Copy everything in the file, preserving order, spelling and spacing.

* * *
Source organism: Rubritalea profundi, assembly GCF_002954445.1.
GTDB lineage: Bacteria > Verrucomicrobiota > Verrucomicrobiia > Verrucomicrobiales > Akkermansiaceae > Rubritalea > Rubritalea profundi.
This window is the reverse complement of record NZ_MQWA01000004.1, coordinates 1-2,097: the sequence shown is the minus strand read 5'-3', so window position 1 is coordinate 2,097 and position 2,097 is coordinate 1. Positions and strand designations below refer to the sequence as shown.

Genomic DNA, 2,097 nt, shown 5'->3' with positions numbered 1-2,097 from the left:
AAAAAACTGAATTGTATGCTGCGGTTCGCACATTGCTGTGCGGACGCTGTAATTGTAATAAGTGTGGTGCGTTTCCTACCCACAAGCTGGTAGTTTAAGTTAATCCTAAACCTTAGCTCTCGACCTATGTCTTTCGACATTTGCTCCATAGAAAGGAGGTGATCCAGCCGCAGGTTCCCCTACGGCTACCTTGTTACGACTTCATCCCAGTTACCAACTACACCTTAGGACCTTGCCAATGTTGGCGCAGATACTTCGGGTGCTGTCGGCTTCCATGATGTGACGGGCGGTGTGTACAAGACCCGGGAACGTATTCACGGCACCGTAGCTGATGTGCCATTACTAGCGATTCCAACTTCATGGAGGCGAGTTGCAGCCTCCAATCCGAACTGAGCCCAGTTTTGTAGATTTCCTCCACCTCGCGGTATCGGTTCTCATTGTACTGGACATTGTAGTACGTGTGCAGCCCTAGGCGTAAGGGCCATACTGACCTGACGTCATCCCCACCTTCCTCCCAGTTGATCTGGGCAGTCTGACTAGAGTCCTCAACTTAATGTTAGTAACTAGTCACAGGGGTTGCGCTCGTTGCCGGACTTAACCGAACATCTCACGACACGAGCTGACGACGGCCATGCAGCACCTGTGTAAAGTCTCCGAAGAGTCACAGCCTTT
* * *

Source organism: Rubritalea profundi, assembly GCF_002954445.1.
GTDB lineage: Bacteria > Verrucomicrobiota > Verrucomicrobiia > Verrucomicrobiales > Akkermansiaceae > Rubritalea > Rubritalea profundi.
This window is the reverse complement of record NZ_MQWA01000004.1, coordinates 1-2,097: the sequence shown is the minus strand read 5'-3', so window position 1 is coordinate 2,097 and position 2,097 is coordinate 1. Positions and strand designations below refer to the sequence as shown.

Genomic DNA, 2,097 nt, shown 5'->3' with positions numbered 1-2,097 from the left:
AAAAAACTGAATTGTATGCTGCGGTTCGCACATTGCTGTGCGGACGCTGTAATTGTAATAAGTGTGGTGCGTTTCCTACCCACAAGCTGGTAGTTTAAGTTAATCCTAAACCTTAGCTCTCGACCTATGTCTTTCGACATTTGCTCCATAGAAAGGAGGTGATCCAGCCGCAGGTTCCCCTACGGCTACCTTGTTACGACTTCATCCCAGTTACCAACTACACCTTAGGACCTTGCCAATGTTGGCGCAGATACTTCGGGTGCTGTCGGCTTCCATGATGTGACGGGCGGTGTGTACAAGACCCGGGAACGTATTCACGGCACCGTAGCTGATGTGCCATTACTAGCGATTCCAACTTCATGGAGGCGAGTTGCAGCCTCCAATCCGAACTGAGCCCAGTTTTGTAGATTTCCTCCACCTCGCGGTATCGGTTCTCATTGTACTGGACATTGTAGTACGTGTGCAGCCCTAGGCGTAAGGGCCATACTGACCTGACGTCATCCCCACCTTCCTCCCAGTTGATCTGGGCAGTCTGACTAGAGTCCTCAACTTAATGTTAGTAACTAGTCACAGGGGTTGCGCTCGTTGCCGGACTTAACCGAACATCTCACGACACGAGCTGACGACGGCCATGCAGCACCTGTGTAAAGTCTCCGAAGAGTCACAGCCTTT